# triangles

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##### 2: Sidebar 9.SB2: Interference Patterns in Caustics
The bright sharp-edged triangle is a caustic, that is a line of focused light. …
##### 3: 34.10 Zeros
In a $\mathit{3j}$ symbol, if the three angular momenta $j_{1},j_{2},j_{3}$ do not satisfy the triangle conditions (34.2.1), or if the projective quantum numbers do not satisfy (34.2.3), then the $\mathit{3j}$ symbol is zero. Similarly the $\mathit{6j}$ symbol (34.4.1) vanishes when the triangle conditions are not satisfied by any of the four $\mathit{3j}$ symbols in the summation. …However, the $\mathit{3j}$ and $\mathit{6j}$ symbols may vanish for certain combinations of the angular momenta and projective quantum numbers even when the triangle conditions are fulfilled. …
##### 4: 18.37 Classical OP’s in Two or More Variables
###### Definition in Terms of Jacobi Polynomials
18.37.7 $P^{\alpha,\beta,\gamma}_{m,n}\left(x,y\right)=P^{(\alpha,\beta+\gamma+2n+1)}_{% m-n}\left(2x-1\right)\*x^{n}P^{(\beta,\gamma)}_{n}\left(2x^{-1}y-1\right),$ $m\geq n\geq 0$, $\alpha,\beta,\gamma>-1$.
18.37.8 $\iint\limits_{0 $m\neq j$ and/or $n\neq\ell$.
##### 5: 34.2 Definition: $\mathit{3j}$ Symbol
They must form the sides of a triangle (possibly degenerate). They therefore satisfy the triangle conditions
##### 6: 15.17 Mathematical Applications
The quotient of two solutions of (15.10.1) maps the closed upper half-plane $\Im z\geq 0$ conformally onto a curvilinear triangle. …
##### 7: 18.1 Notation
• Triangle: $P^{\alpha,\beta,\gamma}_{m,n}\left(x,y\right)$.

• ##### 8: 28.29 Definitions and Basic Properties
28.29.15 $\bigtriangleup(\lambda)=w_{\mbox{\tiny I}}(\pi,\lambda)+w_{\mbox{\tiny II}}^{% \prime}(\pi,\lambda)$
For a given $\nu$, the characteristic equation $\bigtriangleup(\lambda)-2\cos\left(\pi\nu\right)=0$ has infinitely many roots $\lambda$. Conversely, for a given $\lambda$, the value of $\bigtriangleup(\lambda)$ is needed for the computation of $\nu$. …
28.29.16 $\lambda_{n},\;n=0,1,2,\dots,\mbox{ with \bigtriangleup(\lambda_{n})=2},$
28.29.17 $\mu_{n},\;n=1,2,3,\dots,\mbox{ with \bigtriangleup(\mu_{n})=-2}.$
##### 9: 23.22 Methods of Computation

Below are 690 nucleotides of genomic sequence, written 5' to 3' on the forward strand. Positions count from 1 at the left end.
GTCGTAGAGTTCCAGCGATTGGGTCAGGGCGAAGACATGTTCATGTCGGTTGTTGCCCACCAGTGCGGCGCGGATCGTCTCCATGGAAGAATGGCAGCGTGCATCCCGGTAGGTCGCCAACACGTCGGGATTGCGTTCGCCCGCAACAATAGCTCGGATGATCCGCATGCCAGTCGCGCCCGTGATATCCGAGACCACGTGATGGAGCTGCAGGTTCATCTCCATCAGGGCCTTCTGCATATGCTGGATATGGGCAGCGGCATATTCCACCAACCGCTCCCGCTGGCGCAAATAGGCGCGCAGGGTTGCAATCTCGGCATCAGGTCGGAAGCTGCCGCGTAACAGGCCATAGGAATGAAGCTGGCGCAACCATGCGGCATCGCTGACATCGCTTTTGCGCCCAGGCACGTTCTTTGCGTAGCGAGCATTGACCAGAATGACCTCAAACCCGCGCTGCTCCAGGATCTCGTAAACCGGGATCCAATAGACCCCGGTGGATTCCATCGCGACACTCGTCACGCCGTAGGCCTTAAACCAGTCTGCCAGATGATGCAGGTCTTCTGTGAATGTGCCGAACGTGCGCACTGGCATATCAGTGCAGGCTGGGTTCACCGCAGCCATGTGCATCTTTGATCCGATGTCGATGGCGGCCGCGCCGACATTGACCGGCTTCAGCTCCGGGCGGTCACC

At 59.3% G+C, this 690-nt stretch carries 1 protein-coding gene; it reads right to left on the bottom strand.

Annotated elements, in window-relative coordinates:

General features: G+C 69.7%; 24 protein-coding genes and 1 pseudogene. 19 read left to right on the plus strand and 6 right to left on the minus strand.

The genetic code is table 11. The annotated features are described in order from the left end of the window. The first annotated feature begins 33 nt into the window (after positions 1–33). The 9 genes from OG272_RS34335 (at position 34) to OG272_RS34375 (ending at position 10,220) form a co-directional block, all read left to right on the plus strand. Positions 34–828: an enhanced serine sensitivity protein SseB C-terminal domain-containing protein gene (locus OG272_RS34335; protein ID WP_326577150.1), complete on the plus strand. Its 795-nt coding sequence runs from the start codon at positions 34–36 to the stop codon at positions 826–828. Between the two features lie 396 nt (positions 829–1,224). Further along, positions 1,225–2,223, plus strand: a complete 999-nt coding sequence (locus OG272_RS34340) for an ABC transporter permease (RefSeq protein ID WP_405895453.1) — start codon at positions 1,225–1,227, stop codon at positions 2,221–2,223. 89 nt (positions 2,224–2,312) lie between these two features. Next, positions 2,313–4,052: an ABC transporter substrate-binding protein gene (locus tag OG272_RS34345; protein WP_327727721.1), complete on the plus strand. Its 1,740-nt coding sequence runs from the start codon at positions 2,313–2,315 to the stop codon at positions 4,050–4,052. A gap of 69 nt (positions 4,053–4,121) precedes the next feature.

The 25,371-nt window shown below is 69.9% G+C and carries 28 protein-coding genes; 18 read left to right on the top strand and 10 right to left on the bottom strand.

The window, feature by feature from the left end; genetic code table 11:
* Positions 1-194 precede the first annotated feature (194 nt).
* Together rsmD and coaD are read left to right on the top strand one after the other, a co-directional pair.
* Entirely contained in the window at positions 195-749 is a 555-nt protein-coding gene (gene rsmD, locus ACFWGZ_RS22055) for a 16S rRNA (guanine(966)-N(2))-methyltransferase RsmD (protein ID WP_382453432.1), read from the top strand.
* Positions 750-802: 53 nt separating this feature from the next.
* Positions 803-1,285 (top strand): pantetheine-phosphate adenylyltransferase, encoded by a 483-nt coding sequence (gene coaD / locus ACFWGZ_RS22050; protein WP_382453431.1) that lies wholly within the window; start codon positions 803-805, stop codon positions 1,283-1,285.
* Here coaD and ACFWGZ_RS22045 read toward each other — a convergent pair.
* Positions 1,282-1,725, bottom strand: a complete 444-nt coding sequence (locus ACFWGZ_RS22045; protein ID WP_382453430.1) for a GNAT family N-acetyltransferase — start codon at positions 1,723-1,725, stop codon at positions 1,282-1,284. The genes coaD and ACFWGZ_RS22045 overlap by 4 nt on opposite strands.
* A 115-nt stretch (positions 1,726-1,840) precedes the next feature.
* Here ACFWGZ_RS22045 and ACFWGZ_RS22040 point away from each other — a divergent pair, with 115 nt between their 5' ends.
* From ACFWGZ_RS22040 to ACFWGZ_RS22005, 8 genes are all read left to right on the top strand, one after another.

• (a)

In the general case, given by $cd\neq 0$, we compute the roots $\alpha$, $\beta$, $\gamma$, say, of the cubic equation $4t^{3}-ct-d=0$; see §1.11(iii). These roots are necessarily distinct and represent $e_{1}$, $e_{2}$, $e_{3}$ in some order.

If $c$ and $d$ are real, and the discriminant is positive, that is $c^{3}-27d^{2}>0$, then $e_{1}$, $e_{2}$, $e_{3}$ can be identified via (23.5.1), and $k^{2}$, ${k^{\prime}}^{2}$ obtained from (23.6.16).

If $c^{3}-27d^{2}<0$, or $c$ and $d$ are not both real, then we label $\alpha$, $\beta$, $\gamma$ so that the triangle with vertices $\alpha$, $\beta$, $\gamma$ is positively oriented and $[\alpha,\gamma]$ is its longest side (chosen arbitrarily if there is more than one). In particular, if $\alpha$, $\beta$, $\gamma$ are collinear, then we label them so that $\beta$ is on the line segment $(\alpha,\gamma)$. In consequence, $k^{2}=(\beta-\gamma)/(\alpha-\gamma)$, ${k^{\prime}}^{2}=(\alpha-\beta)/(\alpha-\gamma)$ satisfy $\Im k^{2}\geq 0\geq\Im{k^{\prime}}^{2}$ (with strict inequality unless $\alpha$, $\beta$, $\gamma$ are collinear); also $|k^{2}|$, $|{k^{\prime}}^{2}|\leq 1$.

Finally, on taking the principal square roots of $k^{2}$ and ${k^{\prime}}^{2}$ we obtain values for $k$ and $k^{\prime}$ that lie in the 1st and 4th quadrants, respectively, and $2\omega_{1}$, $2\omega_{3}$ are given by

where $M$ denotes the arithmetic-geometric mean (see §§19.8(i) and 22.20(ii)). This process yields 2 possible pairs ($2\omega_{1}$, $2\omega_{3}$), corresponding to the 2 possible choices of the square root.

• (c)

If $c=0$, then

23.22.3 $2\omega_{1}=2e^{-\pi i/3}\omega_{3}=\frac{\left(\Gamma\left(\frac{1}{3}\right)% \right)^{3}}{2\pi d^{1/6}}.$

There are 6 possible pairs ($2\omega_{1}$, $2\omega_{3}$), corresponding to the 6 rotations of a lattice of equilateral triangles. The equianharmonic case occurs when $d>0$ and $\omega_{1}>0$.

• ##### 10: 34.3 Basic Properties: $\mathit{3j}$ Symbol
Then assuming the triangle conditions are satisfied … Again it is assumed that in (34.3.7) the triangle conditions are satisfied. … In the following three equations it is assumed that the triangle conditions are satisfied by each $\mathit{3j}$ symbol. …